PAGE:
Indonesia may allow private sector to buy and distribute vaccines

JAKARTA (Reuters) - Indonesia may allow companies to procure their own COVID-19 vaccines, the country’s health minister said on Thursday, as an influential business chamber called for members to be able to inoculate staff or sell vaccines to the public.

FILE PHOTO: A medical worker stands inside a swab chamber as he prepares to collect swab samples to be tested for the coronavirus disease (COVID-19), as the outbreak continues in Jakarta, Indonesia, Indonesia, November 24, 2020. REUTERS/Willy Kurniawan

The Southeast Asian country launched a mass immunisation campaign targeting more than 180 million people this week to help tackle one of the worst coronavirus outbreaks in Asia.

Medical and security personnel are first in line for the vaccine, but Health Minister Budi Gunadi Sadikin told parliament companies may be allowed to procure and vaccinate their staff and thereby reduce the burden on the state.

“It shouldn’t start now, but later after the government has provided mandatory vaccines for health and public workers,” he said, noting no final decision had been made and that authorities wanted to avoid being seen as prioritising the rich.

Indonesia currently buys and distributes vaccines for free at an estimated cost of about $5.3 billion.

The head of Indonesia’s business chamber told Reuters it had requested that some companies be allowed to import approved vaccines or buy government supplies to immunize staff or for sale.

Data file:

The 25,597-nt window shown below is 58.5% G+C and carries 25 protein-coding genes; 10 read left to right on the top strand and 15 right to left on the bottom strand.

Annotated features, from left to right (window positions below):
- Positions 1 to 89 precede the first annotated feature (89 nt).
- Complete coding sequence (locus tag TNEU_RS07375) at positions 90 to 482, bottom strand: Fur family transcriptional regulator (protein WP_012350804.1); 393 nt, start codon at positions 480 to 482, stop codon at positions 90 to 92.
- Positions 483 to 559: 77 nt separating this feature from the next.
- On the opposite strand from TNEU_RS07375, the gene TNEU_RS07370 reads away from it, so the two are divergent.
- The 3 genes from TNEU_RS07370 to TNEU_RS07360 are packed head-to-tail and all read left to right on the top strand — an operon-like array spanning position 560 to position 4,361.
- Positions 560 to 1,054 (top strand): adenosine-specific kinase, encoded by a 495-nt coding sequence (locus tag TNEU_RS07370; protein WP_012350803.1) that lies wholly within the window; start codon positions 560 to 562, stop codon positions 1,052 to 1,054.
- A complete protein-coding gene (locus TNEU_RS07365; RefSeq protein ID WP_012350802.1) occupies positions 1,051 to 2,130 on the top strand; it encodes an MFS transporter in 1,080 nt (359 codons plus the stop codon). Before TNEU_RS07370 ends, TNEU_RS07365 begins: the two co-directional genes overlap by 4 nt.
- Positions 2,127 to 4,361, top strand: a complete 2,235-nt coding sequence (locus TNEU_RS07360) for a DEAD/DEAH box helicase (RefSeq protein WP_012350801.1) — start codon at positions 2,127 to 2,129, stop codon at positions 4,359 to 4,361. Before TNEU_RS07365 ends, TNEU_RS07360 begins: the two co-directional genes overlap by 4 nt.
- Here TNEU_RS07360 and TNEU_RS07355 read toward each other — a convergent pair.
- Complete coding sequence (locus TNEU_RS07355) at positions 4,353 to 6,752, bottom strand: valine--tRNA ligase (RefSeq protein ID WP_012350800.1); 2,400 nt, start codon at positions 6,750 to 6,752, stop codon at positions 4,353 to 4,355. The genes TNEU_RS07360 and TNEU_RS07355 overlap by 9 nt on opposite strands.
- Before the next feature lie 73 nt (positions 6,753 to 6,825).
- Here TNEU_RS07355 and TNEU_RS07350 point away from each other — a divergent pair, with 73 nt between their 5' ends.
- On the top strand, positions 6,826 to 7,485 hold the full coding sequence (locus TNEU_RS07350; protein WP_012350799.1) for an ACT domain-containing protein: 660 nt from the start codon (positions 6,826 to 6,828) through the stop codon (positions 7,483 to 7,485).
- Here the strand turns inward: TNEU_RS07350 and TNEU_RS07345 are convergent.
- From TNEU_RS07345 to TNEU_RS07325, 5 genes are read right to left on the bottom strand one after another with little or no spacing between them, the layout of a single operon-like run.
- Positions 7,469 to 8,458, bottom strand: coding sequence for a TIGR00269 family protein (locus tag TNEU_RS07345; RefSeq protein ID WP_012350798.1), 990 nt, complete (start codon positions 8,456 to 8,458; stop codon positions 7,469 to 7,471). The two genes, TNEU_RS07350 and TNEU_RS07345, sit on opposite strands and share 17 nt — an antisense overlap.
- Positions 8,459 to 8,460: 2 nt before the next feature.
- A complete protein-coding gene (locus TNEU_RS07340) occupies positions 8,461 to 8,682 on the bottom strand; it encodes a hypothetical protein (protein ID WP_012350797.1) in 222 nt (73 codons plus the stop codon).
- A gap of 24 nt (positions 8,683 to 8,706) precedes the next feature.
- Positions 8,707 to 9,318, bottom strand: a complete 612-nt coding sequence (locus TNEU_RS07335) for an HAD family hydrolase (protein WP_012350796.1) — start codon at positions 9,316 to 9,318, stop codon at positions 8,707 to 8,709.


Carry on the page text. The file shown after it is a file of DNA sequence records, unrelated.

“It’s like going to the Disneyland ... if you want to go faster, there’s a priority pass, but you must pay more,” Rosan Roeslani said, adding businesses had already established links with vaccine producers such as Russia’s Sputnik V as well as others approved by the World Health Organization.

He denied it was a privilege for the rich since the cost per injection could be below the current price for a private COVID-19 swab test.

Jahja Setiaatmadja, chief executive of one of Indonesia’s biggest lenders, Bank Central Asia, said if the plan was approved the bank would like to procure vaccines for staff.

Marsha Dyas, a 30-year-old Jakarta resident, also welcomed the idea being able to buy a specific vaccine from a provider.But Andreas Harsono, Indonesia researcher for Human Rights Watch, warned a “private vaccination programme will create the risk that the poorest and most vulnerable in the outer islands will be trampled in the stampede for vaccines.”

($1 = 14,050.0000 rupiah)

Additional reporting by Tabita Diela; Writing and reporting by Gayatri Suroyo; Editing by Ed Davies